Sustainable Infrastructure

Sustainable Development for Some?

Several years ago, the CRC Research team created a series of HEAD Talks videos featuring interview clips with Ken Lyotier. As the founder of United We Can, a charitable organization creating “economic opportunities for people with multiple barriers living in the Downtown Eastside” in Vancouver, he led the creation of the United We Can Bottle Depot.

Why the SDGs alone aren’t enough

There is a new metric when it comes to the UN’s Sustainable Development Goals: the ‘spillover effects’ of each country on the world at large. These spillover effects include pollution, financial secrecy, and contribution to peace abroad. Since these effects are accounted for outside of a country’s borders, they are not represented by national statistics. A country might rank very highly when judged only by its own statistics (such as the US and Switzerland), but this is a lopsided view when looked at in a global context.

No Digging, Mowing, or Weeding Required

No digging, mowing or weeding required in food forests! Guest blogger, Joanna Chin, explores the concept of this completely edible landscape.

Blog by Joanna Chin, Doctoral Student, York University-Environmental Studies

U.S. Will Be Left in the Dust

As the Trump Administration announces their plans to withdraw the U.S. from the Paris Climate Agreement, other countries are set to take the lead in reducing global carbon emissions.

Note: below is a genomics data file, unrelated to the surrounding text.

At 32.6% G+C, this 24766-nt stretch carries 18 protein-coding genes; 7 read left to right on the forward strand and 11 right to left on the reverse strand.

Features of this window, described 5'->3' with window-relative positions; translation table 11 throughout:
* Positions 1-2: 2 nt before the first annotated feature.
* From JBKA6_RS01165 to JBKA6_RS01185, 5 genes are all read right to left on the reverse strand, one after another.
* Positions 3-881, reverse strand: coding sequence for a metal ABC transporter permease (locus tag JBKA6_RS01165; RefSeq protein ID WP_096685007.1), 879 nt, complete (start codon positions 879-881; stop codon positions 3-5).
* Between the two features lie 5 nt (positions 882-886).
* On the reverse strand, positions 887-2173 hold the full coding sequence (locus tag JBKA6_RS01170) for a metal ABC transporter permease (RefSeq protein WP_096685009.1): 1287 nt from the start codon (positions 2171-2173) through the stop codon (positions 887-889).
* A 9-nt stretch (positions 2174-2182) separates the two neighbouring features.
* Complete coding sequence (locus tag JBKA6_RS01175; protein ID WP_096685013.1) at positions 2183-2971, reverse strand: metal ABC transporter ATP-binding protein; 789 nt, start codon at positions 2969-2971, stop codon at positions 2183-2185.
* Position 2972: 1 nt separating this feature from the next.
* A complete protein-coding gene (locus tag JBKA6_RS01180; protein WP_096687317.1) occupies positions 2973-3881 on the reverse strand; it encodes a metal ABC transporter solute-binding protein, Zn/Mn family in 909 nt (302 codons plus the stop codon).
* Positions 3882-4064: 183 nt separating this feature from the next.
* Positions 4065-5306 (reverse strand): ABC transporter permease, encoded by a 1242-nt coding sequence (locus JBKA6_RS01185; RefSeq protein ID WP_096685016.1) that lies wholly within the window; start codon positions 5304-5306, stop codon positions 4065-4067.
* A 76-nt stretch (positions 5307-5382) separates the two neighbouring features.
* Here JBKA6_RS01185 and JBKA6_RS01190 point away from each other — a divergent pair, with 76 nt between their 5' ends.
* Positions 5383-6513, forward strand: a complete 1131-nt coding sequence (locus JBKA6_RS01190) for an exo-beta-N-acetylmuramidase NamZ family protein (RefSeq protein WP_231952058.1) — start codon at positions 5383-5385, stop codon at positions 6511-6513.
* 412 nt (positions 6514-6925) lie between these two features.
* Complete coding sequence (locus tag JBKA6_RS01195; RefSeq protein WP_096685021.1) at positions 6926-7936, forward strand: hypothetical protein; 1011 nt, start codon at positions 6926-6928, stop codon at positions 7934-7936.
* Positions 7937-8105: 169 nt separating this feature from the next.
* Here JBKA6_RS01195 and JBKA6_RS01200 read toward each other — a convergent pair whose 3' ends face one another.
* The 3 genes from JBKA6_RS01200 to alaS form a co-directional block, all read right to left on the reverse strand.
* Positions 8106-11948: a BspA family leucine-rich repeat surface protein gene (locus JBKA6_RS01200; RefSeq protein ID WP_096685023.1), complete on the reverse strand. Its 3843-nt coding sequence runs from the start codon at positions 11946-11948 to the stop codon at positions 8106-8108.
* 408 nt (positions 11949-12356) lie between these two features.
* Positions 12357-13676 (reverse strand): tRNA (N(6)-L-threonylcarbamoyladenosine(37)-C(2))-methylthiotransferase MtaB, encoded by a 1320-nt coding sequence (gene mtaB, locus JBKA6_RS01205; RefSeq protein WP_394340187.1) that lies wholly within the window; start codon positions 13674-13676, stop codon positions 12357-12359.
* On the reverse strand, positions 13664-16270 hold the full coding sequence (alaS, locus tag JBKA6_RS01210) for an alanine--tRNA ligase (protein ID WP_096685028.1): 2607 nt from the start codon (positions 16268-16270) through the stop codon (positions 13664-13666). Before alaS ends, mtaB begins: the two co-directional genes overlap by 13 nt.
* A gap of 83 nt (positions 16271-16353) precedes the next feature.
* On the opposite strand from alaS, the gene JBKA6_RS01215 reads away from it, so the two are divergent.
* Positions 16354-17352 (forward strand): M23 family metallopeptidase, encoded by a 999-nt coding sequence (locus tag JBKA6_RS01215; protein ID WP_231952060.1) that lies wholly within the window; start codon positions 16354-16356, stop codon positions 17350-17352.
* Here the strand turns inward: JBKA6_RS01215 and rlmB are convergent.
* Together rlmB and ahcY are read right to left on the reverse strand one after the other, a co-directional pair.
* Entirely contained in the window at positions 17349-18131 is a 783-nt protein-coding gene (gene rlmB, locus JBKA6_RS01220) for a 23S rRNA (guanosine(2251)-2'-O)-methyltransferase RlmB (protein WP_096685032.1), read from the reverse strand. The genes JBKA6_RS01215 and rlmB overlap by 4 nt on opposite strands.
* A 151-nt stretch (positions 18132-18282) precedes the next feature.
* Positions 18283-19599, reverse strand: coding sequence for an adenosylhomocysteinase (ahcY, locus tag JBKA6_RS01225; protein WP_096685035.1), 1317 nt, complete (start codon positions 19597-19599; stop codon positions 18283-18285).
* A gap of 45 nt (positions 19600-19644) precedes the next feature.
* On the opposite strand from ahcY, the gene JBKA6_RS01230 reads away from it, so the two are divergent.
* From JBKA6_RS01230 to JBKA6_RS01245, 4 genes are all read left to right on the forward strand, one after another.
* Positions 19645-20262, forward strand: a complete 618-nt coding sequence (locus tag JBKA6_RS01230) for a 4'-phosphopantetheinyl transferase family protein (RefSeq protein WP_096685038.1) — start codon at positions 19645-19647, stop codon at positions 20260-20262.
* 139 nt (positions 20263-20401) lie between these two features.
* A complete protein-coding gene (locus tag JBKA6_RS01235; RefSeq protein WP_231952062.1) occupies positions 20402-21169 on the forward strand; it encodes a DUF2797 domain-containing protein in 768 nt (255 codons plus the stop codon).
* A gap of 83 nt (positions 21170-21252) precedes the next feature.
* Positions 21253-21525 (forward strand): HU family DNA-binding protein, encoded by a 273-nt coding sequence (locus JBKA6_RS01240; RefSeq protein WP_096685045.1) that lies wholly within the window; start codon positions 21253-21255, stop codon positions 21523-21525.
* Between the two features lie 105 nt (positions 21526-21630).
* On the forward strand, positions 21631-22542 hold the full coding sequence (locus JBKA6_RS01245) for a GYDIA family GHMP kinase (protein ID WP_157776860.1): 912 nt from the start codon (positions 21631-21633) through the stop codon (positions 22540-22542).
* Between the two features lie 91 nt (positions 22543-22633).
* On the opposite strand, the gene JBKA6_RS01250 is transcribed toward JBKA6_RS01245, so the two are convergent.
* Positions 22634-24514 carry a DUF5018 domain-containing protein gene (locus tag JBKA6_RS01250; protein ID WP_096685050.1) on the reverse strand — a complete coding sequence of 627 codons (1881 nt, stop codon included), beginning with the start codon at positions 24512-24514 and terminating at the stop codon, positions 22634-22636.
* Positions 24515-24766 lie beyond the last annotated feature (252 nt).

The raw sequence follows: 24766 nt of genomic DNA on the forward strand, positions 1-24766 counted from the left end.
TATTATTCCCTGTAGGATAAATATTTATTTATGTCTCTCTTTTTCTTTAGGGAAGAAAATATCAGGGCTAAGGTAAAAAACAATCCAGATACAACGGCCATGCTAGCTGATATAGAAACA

Raise the Roof for Tesla’s New Solar Tiles

Tesla has recently begun taking orders for their new solar tiles, which are a game-changer for those looking to invest in alternative home energy. The design itself is innovative, with modular tiles that can cover as much or as little of the roof as desired. And since the tiles look almost exactly like regular tiles, coming in a range of styles, they can easily blend in with non-solar parts of the roof.

Imitation is the Sincerest Form of Flattery

This article in Scientific American calls for high-tech companies to emulate systems found in nature. Written by Yale University professor, Oswald Schmitz, it addresses the flawed manufacturing and consumerism system of advanced technology.

A Green Dilemma

Public transit may not be as green as you think according to this Star article. In addressing climate change, many consider “robust networks of transit lines” as key to lowering greenhouse gas emissions.

These Streets Were Made for Walking

Watch urban planner Jeff Speck discuss the four tenets of walkability, in order to call attention to the literally growing problem of sprawl in our cities:

If It’s Broke, Fix It

When dealing with ripped jeans, broken appliances, and shattered cell phones, it’s often cheaper to buy new ones than repair them. Why fix the stitching and replace the heels on your fall boots when you can buy a brand new pair for less? This is a major contributing factor to consumerism and waste, which is why Sweden is working to reduce taxes paid on repairs and increase them on items that are unrepairable.

Food for Thought

The demand for flawless fruits and vegetables is fueling food waste across the world. Blemished peaches, flowering broccoli, and misshapen carrots are often deemed unsellable by retailers, forcing farmers to dispose of nutritious and high-value produce. Food is not only wasted in fields, but also in warehouses, in packaging and distribution plants, in supermarkets and restaurants, and even in our homes.

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